Changing laboratory boundaries are a fact of life. The traditional differentiations between sections have become mere paper walls established by lab management rather than barriers imposed by technology. As more and more tests become technology-based, the need for separate laboratories disappears and opportunities for savings appear.

Breakthrough technology. Everyone hopes to purchase an instrument based upon breakthrough technology. Such an analyzer is rare but has enormous impact on the average laboratory. It is quickly recognized by most laboratorians because it is a concept that has been lacking or one that solves a vexing problem.

Rapid acceptance in the marketplace is another hallmark of the breakthrough instrument. Devices such as the Beckman Astra or the Abbott TDx were sold as fast as they could be produced. The reasons were quite simple. They revolutionized the way a segment of the market performed its testing and replaced a group of inefficient analyzers.

Few immediate competitors will appear after the breakthrough analyzer comes out on the market, either because the analyzer has patent protection or because the concept is truly revolutionary and has not been thought of before.

Premium pricing usually accompanies the breakthrough analyzer. Potential purchasers must decide if the benefits are worth the extra cost of operation and amortization.

Here are the principal effects of the breakthrough analyzer:

1. Changes in the basic workflow of the laboratory.

2. Workstation consolidation, which leads to the elimination of extra instruments. With elimination of instruments, service costs are lowered, reagent purchasing is simplified or eliminated, quality control costs are often decreased, and additional lab space is created at no cost.

3. Labor savings. These usually result, especially if workstations are eliminated. Replacement of batch or dedicated analyzers also saves labor by smoothing the processing of specimens.

4. Improved service levels. These often follow from new technology since work can be turned around in a more expeditious manner.

5. New standards of performance. When the breakthrough analyzer sets higher performance standards, older technology starts selling at a discount. Whether the discount compensates for what the new technology offers must be evaluated.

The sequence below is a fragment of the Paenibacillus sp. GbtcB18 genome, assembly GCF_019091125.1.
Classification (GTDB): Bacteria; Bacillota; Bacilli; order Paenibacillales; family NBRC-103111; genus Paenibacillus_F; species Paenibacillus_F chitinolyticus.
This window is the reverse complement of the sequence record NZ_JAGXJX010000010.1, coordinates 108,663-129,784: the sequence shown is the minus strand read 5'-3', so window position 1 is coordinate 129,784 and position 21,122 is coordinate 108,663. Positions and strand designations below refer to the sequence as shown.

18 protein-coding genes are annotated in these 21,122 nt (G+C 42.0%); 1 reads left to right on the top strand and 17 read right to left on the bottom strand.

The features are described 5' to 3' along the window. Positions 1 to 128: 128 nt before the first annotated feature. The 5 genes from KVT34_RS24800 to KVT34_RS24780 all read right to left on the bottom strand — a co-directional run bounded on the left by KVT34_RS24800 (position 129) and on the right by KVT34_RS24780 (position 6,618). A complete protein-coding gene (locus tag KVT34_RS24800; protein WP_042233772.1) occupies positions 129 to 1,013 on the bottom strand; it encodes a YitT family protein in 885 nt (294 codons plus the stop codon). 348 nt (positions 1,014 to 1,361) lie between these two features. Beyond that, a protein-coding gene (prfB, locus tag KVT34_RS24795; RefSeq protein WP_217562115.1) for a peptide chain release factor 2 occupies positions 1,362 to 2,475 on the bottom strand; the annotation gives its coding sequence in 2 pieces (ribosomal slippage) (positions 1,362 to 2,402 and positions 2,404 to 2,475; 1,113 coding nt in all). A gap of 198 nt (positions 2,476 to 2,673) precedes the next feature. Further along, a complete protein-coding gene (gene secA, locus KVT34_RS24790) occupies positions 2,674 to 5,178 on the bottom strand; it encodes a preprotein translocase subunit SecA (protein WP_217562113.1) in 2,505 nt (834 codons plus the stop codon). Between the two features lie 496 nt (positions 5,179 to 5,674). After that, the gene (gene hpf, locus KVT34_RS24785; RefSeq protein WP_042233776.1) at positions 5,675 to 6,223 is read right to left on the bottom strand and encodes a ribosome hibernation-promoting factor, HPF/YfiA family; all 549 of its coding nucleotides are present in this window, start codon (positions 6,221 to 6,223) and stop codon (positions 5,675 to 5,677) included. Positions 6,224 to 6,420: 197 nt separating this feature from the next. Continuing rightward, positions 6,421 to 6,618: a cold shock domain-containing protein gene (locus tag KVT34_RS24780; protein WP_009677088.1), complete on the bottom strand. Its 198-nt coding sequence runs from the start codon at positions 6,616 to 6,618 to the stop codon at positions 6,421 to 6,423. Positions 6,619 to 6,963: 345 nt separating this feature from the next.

Current technology. Here we are talking about instruments that operate on technology readily available in the marketplace. Laboratory management can easily identify these instruments. Similar concepts abound. Many analyzers incorporate identical principles and operate the same way.

Key features differentiate "me too" players. Although instruments may appear similar, differences can make one more valuable than another.

The best price deals are found in current technology. Competition is stiff, and prices fall when a number of analyzers are available for purchase in one segment of the market.

At the same time, smart implementation of current technology can yield many of the breakthrough instrument's advantages: One obtains an instrument at lower cost and achieves premium results.

Recognizing the breakthrough potential of current technology requires that you understand your current workflow and know what changes are necessary and which will yield the greatest improvement in your laboratory; clearly define your objectives so you know what has to be improved and how you want to do it; design new systems to improve workflow with a new instrument; and know the instrument features that yield the greatest benefits.

Future directions. Traditional boundaries within laboratories are rapidly disappearing as lab sections gain the ability to process tests in a common manner. Immunoassay is an excellent example. Radiologists or endocrinologists often performed thyroid testing, while gynecologists may have performed certain androgen and estrogen procedures, and microbiologists performed certain serologic tests. New technology makes these testing differentiations among lab sections foolish.

For example, enzyme immunoassay methods can perform a wide range of procedures, such as hepatitis assays, rubella serology, pregnancy tests, ferritin tests, and drug assays. One instrument such as the Hitachi 717 may be capable of performing many of the assays.

Tests should be consolidated whenever possible. The choice of instrument, however, must follow the decision to bring tests together. Otherwise, the choice may never be fully utilized.